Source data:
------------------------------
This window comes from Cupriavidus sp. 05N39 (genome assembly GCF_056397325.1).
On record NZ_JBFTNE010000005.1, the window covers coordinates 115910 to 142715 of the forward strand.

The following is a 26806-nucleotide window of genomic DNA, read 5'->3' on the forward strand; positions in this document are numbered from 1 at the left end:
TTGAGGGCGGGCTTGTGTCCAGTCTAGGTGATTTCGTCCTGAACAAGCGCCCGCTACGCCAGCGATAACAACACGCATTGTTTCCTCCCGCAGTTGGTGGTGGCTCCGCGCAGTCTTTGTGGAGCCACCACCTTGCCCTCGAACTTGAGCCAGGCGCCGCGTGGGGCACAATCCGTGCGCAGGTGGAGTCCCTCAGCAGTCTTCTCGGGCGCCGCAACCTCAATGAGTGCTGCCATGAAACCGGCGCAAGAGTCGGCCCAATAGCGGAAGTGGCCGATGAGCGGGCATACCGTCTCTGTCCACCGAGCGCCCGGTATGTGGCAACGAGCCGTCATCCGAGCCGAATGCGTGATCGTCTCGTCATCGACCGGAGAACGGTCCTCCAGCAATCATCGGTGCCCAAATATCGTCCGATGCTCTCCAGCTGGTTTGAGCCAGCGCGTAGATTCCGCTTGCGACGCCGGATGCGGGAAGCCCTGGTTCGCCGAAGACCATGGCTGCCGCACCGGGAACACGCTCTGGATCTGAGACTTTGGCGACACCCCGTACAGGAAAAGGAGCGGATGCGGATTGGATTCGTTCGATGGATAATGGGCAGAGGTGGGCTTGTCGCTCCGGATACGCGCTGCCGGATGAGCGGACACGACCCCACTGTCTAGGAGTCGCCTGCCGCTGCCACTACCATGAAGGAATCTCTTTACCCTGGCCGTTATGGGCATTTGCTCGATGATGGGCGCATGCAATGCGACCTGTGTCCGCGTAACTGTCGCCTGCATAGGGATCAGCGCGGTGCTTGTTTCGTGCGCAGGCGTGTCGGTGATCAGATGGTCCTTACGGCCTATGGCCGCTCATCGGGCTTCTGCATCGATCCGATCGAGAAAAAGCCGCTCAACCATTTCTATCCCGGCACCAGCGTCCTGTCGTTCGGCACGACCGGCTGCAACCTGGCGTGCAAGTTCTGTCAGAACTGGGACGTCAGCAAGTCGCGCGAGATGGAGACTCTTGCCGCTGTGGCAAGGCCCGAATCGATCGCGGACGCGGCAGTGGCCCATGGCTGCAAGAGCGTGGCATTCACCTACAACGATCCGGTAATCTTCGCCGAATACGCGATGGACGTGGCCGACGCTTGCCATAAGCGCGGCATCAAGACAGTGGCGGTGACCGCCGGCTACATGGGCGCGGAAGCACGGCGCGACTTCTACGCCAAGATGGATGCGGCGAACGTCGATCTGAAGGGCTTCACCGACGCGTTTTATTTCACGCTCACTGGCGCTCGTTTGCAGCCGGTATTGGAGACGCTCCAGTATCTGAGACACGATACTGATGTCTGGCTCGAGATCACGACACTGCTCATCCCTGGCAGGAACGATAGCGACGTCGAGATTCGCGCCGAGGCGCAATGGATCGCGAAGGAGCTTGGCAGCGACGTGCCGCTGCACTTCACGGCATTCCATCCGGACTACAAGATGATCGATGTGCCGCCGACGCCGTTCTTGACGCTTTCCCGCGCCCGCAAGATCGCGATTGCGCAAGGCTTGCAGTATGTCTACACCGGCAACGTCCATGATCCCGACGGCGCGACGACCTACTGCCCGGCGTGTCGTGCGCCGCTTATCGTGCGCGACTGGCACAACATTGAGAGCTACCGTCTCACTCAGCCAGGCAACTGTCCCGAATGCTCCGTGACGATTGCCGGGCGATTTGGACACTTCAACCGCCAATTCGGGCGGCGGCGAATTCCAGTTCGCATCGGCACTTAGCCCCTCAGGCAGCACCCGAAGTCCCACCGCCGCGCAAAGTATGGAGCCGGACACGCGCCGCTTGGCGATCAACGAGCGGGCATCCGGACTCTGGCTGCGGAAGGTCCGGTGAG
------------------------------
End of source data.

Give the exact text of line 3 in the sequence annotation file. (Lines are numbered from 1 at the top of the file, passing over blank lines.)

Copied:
The following is a 26806-nucleotide window of genomic DNA, read 5'->3' on the forward strand; positions in this document are numbered from 1 at the left end: